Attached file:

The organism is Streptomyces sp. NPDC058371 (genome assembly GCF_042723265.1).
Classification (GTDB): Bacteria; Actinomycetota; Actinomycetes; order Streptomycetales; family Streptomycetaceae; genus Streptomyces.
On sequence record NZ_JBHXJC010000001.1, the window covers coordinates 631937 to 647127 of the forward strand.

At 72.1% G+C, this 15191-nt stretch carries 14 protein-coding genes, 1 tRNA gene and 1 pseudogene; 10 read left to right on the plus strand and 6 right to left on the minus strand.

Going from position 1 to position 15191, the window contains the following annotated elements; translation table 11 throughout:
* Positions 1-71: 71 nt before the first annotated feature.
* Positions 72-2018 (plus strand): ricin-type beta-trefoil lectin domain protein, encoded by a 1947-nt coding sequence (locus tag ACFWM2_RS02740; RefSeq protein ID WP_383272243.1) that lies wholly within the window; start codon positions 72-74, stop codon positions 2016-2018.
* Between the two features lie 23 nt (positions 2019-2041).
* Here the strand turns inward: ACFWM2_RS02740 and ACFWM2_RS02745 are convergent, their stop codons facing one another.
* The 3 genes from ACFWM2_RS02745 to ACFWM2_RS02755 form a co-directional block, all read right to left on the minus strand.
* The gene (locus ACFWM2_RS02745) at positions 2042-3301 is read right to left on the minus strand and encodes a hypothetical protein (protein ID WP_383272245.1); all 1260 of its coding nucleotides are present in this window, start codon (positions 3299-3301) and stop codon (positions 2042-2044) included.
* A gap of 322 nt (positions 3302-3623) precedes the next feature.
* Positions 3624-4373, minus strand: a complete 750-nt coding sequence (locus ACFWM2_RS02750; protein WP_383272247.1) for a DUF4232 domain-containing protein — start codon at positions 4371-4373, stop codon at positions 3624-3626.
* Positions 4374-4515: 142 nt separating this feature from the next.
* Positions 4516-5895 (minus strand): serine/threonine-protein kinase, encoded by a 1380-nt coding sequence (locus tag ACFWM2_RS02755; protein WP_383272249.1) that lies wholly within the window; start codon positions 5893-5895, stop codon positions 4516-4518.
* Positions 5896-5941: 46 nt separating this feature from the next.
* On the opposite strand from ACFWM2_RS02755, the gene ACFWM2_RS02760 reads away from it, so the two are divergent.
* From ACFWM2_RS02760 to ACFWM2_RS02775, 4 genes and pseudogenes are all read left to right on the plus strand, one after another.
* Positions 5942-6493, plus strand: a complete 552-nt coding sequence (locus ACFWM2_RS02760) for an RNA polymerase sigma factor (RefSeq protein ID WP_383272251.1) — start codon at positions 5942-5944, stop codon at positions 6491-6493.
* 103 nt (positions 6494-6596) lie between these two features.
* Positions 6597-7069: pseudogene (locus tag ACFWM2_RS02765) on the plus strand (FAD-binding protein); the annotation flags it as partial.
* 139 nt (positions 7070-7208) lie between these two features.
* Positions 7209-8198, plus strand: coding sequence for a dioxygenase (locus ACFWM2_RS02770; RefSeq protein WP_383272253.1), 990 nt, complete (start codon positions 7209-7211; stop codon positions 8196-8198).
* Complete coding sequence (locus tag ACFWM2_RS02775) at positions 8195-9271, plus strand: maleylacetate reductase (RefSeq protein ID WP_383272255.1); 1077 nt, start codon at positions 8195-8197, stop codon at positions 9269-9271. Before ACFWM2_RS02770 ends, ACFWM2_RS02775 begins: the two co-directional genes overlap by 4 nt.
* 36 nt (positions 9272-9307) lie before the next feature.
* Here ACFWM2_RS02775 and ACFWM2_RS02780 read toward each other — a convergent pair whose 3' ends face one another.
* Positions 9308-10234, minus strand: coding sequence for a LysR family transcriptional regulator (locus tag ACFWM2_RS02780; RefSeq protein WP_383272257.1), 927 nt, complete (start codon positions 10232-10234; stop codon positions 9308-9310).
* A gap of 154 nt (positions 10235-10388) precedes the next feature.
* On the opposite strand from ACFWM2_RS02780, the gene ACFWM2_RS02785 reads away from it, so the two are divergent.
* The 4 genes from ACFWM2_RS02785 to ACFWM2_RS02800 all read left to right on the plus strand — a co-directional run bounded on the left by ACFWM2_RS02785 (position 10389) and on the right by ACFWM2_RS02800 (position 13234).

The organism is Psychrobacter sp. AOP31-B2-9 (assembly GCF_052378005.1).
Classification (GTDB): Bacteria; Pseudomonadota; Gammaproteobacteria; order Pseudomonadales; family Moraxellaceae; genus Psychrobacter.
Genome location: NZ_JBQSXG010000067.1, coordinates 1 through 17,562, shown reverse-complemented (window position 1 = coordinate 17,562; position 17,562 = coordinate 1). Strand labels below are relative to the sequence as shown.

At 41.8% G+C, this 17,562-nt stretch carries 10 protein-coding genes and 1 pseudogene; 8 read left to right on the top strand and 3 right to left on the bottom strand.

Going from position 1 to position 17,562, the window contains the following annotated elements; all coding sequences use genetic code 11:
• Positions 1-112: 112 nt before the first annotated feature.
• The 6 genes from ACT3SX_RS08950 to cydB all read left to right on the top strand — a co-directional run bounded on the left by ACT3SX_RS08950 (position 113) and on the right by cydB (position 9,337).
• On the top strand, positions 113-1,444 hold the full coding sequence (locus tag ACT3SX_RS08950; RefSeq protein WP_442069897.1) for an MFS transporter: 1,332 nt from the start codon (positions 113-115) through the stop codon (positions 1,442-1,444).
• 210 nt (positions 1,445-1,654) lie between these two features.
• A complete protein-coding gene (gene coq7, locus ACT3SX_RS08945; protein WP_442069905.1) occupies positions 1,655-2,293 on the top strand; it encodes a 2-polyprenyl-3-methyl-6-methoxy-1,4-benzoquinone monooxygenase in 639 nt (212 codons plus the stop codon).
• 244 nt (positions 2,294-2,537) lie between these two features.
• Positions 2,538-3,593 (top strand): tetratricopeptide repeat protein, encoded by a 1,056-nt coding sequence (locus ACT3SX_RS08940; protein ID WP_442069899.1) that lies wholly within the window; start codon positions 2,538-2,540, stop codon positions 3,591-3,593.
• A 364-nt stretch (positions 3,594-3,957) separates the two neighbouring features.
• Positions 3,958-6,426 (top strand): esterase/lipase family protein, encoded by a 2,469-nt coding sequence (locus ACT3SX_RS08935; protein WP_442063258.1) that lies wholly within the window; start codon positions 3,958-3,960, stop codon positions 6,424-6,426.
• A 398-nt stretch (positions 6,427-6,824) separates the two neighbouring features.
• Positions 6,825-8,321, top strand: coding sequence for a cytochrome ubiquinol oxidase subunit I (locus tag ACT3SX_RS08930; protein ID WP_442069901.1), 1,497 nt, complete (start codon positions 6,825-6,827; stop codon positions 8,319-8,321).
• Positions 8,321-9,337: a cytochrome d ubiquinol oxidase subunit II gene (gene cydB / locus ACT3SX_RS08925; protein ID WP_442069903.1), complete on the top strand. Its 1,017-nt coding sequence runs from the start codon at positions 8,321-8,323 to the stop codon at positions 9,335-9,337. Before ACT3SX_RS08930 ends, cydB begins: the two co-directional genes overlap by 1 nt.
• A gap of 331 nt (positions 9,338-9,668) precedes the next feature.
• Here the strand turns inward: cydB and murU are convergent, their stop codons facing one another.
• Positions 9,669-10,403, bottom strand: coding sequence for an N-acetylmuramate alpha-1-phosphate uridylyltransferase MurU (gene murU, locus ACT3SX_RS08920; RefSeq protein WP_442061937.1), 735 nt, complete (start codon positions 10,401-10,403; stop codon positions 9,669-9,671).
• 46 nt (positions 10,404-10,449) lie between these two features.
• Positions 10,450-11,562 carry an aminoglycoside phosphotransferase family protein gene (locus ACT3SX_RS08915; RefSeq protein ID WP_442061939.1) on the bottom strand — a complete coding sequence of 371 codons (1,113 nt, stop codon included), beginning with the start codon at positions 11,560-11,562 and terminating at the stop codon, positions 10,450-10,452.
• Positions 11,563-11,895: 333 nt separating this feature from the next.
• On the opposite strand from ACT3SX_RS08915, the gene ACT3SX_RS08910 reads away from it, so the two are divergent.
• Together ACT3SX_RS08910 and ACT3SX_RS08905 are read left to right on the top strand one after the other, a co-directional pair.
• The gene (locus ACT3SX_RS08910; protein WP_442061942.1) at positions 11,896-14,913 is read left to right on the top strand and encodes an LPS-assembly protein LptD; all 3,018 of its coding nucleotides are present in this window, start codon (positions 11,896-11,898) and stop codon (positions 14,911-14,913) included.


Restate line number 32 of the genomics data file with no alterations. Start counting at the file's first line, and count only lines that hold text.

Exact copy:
Classification (GTDB): Bacteria; Pseudomonadota; Gammaproteobacteria; order Pseudomonadales; family Moraxellaceae; genus Psychrobacter.